Listen: Chris Witts presents Morning Devotions.
By Chris WittsTuesday 12 Jan 2021Morning Devotions with Chris Witts
I like the story of a lady named Barbara Bennett in Washington who decided to sell her Brother brand sewing machine. She did a reasonable thing: she placed a classified ad in her local newspaper. Under the headings ‘Miscellaneous’ and ‘Items under $50’, she bought space in The Columbian newspaper.
So far so good—nothing unusual about that. But the problem was that the advertisement didn’t come out exactly as intended. Somewhere along the line from purchase to copy editing to printing, the words ‘sewing machine’ got lost. So Ms Bennett wound up offering a ‘Brother‘ for sale! She has two brothers as a matter of fact, and insists she wouldn’t part with either of them.
So the announcement must have raised some eyebrows. And it got some responses. One person called her and was given the corrected information—that it was a sewing machine rather than a person on the block. Thank you! came the response, and the caller hung up. Another person called the number in the ad and wanted to know if the price was negotiable!
Well, it all ended harmlessly enough, because the paper ran a corrected ad. And one of Barbara’s brothers said, It’s okay. I needed a good laugh. But not every act of misunderstanding ends so well. Have you ever been misunderstood? Barbara certainly was—it was an editor’s mistake, which caused some embarrassment and misunderstanding.
Did You ever Experience Misunderstanding?
What about you:
- Have you been guilty of poor communication?
- Had a key word dropped from or added to your message?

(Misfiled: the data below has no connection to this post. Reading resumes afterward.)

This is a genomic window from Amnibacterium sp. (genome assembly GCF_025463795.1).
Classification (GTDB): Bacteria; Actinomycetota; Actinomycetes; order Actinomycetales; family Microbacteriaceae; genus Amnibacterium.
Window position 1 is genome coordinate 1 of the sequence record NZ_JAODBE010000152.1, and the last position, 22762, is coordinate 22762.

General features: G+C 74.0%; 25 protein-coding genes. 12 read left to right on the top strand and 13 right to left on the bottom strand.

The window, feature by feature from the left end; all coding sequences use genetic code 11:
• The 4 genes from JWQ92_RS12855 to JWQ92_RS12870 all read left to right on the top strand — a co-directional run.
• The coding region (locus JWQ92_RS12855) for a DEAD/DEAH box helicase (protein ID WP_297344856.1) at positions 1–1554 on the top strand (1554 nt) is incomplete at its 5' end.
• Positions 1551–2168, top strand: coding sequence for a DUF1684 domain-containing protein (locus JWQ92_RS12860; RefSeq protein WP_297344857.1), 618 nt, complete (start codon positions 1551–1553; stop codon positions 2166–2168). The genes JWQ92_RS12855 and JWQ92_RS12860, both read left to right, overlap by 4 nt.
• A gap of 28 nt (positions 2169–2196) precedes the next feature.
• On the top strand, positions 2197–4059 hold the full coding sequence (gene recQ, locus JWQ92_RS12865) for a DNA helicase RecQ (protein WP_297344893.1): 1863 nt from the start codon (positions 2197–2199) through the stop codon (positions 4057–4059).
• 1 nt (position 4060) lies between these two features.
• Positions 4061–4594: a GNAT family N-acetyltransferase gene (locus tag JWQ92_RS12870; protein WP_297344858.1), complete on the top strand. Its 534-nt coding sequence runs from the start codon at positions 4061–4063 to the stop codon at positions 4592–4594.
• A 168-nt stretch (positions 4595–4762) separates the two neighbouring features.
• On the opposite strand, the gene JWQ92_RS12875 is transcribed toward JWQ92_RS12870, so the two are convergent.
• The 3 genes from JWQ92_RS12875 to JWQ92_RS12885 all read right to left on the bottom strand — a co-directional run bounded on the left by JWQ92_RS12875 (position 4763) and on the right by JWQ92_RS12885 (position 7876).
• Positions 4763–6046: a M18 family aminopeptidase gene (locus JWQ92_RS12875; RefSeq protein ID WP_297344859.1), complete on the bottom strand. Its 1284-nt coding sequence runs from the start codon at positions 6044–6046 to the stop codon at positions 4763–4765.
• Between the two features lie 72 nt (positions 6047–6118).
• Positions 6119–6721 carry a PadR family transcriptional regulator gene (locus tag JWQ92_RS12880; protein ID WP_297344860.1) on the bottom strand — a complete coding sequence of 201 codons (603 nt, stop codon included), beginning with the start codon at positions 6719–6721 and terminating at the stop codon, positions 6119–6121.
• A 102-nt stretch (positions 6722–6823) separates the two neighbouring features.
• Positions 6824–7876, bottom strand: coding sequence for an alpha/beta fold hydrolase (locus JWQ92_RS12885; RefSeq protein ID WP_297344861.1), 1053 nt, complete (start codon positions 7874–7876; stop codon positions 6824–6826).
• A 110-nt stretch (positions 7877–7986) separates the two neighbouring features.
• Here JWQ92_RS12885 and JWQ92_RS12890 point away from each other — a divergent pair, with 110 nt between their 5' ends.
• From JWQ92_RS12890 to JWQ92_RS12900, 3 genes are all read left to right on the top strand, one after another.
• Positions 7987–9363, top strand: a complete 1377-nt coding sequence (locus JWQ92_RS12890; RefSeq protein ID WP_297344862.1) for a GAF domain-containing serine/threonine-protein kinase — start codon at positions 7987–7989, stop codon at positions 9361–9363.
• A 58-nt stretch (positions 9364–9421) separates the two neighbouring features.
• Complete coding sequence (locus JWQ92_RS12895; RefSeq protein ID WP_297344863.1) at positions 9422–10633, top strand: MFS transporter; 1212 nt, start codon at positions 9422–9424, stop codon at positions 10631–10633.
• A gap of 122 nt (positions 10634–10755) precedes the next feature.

- Did someone not hear what you said, and assumed something else entirely?
- Maybe you’ve been judged harshly by someone who read a false motive into something you said or did?
I’m sure something along those lines has happened to you.
Sometimes misunderstandings can be cleared up through fuller and better information. At other times, the person who misjudged a situation catches on, feels foolish, and takes the initiative. Sometimes there is nothing to be done—except try to go on with your life, without bitterness.
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Jesus too was Misunderstood
Jesus knows about being misunderstood. His home life, for example, was less than ideal because his own brothers made fun of the notion that his life had a divine mission. When he preached in Nazareth, his boyhood home, the people dismissed him as a nobody. Isn’t this the carpenter’s son? they asked.
Jesus must have felt terribly alone when people misread and misjudged him. The worst came, of course, when he was betrayed by one of his friends and left to be judged by a Roman bureaucrat who was clueless to understand a kingdom ‘not of this world’. In that terrible mess, he told his apostles: “You will leave me all alone. Yet I am not alone, for my Father is with me” (John 16:32 – NIV).
“He came to what was his own, and his own people did not accept him.” John 1:11 – CEV
When misunderstanding leaves you abandoned, God’s presence is the secret to survival. As you read the New Testament, it becomes obvious that Jesus was misunderstood. John 1:11 (CEV) says, “He came into his own world, but his own nation did not welcome him”. One day he was teaching to a crowd of people and many people misunderstood him:
The people took sides because of what Jesus had told them. Many of them said, “He has a demon in him! He’s crazy! Why listen to him?” (John 10:19-20 – CEV)
In 1974 a Jesuit priest, Cardinal Jean Daniélou, died of a sudden heart attack on the staircase of a seedy block of flats, on his way to visit a prostitute. The newspapers were filled with nasty innuendo, but his friends knew that he was a deeply pastoral man, who followed the way of his Lord and was not afraid to reach out to the despised, whatever people might say.
He went to help one of the girls, and had done nothing wrong. But he was greatly misunderstood and judged wrongly.
(To be continued in Trouble with Being Misunderstood – Part 2)